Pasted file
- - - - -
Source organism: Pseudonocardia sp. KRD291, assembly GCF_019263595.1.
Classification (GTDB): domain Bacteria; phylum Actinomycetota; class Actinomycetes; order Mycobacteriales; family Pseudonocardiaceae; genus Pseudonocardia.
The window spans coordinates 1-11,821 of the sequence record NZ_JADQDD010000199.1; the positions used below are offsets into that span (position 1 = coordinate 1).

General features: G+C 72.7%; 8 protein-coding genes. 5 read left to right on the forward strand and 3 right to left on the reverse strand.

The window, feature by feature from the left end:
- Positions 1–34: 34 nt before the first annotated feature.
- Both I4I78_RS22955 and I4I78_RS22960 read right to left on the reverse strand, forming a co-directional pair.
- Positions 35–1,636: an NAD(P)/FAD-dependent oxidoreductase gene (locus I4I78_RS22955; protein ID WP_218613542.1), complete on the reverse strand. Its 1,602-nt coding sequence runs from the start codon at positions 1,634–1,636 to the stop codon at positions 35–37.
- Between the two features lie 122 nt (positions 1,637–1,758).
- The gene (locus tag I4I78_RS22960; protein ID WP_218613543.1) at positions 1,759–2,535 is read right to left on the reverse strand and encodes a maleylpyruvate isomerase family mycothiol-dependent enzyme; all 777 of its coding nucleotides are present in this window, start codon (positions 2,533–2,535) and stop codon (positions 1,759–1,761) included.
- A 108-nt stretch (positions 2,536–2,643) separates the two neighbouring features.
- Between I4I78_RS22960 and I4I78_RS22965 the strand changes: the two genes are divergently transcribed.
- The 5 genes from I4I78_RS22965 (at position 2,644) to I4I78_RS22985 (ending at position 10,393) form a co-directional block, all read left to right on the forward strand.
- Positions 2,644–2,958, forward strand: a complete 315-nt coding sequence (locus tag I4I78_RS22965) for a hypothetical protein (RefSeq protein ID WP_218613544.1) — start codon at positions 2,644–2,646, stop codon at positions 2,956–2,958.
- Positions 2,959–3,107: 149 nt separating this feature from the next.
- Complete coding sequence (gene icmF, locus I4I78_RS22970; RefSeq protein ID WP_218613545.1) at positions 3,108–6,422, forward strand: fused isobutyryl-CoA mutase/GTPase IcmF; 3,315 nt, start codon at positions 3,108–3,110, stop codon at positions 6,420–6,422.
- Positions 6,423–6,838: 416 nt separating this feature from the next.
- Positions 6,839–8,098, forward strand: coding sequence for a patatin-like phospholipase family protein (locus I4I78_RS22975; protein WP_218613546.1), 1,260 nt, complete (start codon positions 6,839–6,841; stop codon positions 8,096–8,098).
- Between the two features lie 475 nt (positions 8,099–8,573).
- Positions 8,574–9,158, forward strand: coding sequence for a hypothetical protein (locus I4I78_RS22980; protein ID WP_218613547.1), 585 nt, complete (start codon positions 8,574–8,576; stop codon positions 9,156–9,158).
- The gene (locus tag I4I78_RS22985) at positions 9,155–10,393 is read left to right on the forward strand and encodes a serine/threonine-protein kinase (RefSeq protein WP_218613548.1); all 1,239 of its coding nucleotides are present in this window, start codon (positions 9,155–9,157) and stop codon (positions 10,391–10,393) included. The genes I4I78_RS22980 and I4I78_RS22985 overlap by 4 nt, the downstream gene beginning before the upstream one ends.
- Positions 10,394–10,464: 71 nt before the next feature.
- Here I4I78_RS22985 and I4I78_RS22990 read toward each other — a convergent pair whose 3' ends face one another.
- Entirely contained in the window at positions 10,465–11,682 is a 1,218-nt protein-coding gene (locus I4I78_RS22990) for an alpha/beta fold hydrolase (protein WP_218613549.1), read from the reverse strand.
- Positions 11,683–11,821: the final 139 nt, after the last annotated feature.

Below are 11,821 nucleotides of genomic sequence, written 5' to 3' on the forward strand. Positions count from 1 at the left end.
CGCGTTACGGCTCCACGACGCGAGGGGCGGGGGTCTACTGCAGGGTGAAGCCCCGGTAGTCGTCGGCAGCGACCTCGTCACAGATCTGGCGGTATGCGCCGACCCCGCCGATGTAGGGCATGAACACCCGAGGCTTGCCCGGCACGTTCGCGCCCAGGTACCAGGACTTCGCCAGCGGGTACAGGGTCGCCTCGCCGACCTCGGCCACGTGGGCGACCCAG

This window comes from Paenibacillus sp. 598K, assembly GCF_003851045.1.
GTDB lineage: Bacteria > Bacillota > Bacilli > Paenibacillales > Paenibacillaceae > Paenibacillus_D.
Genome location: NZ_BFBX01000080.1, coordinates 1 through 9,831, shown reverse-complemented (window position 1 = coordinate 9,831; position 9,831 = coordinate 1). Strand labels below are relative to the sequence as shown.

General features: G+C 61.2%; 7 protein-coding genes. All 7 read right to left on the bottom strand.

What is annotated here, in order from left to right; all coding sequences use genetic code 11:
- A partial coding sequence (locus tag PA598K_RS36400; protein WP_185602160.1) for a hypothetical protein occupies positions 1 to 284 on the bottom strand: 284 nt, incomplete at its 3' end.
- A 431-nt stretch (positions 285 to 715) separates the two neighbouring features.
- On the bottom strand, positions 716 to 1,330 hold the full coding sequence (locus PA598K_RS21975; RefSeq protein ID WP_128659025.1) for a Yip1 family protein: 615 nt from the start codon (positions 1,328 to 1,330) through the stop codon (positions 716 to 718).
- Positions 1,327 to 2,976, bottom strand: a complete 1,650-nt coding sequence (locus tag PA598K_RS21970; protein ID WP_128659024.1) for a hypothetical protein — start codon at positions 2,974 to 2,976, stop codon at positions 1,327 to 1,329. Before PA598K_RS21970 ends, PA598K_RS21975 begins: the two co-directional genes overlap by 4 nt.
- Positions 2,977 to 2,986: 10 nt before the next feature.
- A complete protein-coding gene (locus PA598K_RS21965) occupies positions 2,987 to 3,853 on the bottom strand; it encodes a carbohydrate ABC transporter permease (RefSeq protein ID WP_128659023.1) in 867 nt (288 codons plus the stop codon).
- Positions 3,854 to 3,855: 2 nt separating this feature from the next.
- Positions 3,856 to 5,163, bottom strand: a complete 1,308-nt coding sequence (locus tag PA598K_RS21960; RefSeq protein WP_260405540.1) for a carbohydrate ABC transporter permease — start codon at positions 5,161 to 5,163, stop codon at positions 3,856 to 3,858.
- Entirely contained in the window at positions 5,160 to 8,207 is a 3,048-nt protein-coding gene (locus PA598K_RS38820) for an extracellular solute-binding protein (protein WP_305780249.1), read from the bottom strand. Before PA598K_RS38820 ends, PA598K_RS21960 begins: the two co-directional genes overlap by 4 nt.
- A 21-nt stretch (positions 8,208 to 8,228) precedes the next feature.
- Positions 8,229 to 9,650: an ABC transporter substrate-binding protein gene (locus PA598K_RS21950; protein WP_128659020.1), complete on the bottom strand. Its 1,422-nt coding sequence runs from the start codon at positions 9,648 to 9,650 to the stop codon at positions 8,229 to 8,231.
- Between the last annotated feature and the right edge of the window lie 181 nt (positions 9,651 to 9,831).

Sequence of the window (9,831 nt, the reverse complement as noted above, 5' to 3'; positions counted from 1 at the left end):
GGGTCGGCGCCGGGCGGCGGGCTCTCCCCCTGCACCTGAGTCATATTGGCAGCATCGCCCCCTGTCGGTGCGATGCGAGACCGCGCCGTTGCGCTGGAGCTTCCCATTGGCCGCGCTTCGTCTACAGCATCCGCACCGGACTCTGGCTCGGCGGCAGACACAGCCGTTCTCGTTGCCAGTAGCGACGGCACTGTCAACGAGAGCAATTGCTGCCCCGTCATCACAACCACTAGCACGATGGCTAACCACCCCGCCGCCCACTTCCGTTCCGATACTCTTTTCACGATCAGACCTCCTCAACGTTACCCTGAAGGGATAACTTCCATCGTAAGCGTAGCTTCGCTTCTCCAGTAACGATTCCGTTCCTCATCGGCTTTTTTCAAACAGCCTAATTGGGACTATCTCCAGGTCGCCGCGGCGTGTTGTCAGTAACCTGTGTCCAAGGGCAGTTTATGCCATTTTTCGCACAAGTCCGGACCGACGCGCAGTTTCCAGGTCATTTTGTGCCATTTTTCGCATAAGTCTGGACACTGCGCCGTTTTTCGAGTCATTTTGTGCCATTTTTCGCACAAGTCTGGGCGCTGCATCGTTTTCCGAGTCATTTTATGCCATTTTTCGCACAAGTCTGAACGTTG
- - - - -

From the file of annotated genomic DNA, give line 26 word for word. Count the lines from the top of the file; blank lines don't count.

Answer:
Below are 11,821 nucleotides of genomic sequence, written 5' to 3' on the forward strand. Positions count from 1 at the left end.